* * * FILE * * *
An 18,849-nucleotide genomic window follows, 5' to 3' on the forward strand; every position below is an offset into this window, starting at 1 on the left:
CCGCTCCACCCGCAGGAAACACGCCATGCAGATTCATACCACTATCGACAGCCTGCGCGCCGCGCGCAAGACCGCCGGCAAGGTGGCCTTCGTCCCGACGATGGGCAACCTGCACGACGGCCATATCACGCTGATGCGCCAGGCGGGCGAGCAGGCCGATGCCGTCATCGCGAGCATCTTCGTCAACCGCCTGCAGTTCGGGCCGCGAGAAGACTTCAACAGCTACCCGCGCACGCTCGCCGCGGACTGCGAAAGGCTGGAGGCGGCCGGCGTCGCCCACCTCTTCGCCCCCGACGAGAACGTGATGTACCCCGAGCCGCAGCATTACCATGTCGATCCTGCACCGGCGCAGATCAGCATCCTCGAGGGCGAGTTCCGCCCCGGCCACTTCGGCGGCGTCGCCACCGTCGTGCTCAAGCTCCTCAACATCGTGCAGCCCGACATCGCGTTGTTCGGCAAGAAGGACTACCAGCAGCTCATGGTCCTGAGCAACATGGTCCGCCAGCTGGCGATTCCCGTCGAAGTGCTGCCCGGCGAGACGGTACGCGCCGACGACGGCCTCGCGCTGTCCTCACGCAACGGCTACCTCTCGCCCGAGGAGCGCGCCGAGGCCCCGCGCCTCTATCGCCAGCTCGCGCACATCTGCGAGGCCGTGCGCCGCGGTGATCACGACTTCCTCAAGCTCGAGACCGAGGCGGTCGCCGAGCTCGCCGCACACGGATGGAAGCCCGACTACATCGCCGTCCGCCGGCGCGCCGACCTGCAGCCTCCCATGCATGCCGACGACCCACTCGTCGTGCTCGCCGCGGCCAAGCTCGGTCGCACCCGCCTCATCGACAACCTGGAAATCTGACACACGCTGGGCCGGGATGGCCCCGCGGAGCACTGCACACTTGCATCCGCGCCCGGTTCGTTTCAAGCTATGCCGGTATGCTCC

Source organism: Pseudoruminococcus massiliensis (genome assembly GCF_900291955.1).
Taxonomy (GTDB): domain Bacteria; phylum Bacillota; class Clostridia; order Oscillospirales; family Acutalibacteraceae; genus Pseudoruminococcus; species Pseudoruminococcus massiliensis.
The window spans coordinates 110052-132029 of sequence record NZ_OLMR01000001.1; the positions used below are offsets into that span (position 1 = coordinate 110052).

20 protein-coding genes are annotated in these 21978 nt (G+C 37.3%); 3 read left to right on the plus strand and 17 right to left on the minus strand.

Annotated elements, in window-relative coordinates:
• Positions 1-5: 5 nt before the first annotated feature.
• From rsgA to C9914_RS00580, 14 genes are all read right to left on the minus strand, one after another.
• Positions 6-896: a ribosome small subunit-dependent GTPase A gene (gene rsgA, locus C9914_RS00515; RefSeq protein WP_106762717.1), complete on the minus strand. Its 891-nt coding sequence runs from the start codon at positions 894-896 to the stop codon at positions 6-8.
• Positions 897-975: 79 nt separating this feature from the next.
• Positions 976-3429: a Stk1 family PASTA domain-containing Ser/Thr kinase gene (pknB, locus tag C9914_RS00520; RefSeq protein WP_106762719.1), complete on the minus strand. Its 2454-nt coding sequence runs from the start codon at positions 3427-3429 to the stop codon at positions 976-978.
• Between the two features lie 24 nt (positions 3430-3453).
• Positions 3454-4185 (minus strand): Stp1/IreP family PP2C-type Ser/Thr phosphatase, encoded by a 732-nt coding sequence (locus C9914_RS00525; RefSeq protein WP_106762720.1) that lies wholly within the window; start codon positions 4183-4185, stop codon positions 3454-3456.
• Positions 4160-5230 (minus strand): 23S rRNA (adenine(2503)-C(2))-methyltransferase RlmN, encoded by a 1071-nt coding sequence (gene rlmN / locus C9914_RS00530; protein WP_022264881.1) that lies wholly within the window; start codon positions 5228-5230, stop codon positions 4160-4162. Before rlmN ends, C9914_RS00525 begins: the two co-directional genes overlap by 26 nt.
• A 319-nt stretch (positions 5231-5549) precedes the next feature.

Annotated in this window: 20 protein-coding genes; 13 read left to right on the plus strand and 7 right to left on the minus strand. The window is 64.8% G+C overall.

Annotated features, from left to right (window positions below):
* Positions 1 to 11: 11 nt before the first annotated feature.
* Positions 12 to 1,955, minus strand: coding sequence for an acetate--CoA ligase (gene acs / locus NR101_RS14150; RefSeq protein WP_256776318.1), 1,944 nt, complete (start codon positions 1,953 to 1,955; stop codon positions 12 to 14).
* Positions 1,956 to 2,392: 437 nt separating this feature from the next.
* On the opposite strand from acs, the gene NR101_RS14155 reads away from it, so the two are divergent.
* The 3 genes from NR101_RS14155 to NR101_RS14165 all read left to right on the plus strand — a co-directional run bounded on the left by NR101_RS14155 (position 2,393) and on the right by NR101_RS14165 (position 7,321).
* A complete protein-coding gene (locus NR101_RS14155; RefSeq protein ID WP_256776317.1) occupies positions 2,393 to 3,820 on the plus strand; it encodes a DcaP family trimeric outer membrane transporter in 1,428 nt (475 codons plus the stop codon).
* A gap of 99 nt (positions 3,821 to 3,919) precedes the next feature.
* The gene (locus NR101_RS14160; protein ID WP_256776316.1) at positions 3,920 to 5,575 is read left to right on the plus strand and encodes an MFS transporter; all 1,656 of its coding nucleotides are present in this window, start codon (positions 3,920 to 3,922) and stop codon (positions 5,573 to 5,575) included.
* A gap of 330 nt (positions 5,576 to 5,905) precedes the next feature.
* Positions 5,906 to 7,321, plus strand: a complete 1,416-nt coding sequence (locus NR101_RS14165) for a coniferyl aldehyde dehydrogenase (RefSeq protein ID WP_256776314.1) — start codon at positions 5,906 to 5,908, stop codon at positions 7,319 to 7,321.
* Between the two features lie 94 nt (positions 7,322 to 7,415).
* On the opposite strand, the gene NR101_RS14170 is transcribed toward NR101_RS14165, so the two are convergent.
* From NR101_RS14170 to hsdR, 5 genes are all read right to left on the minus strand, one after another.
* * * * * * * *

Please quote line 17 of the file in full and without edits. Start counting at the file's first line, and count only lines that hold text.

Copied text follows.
Annotated in this window: 20 protein-coding genes; 13 read left to right on the plus strand and 7 right to left on the minus strand. The window is 64.8% G+C overall.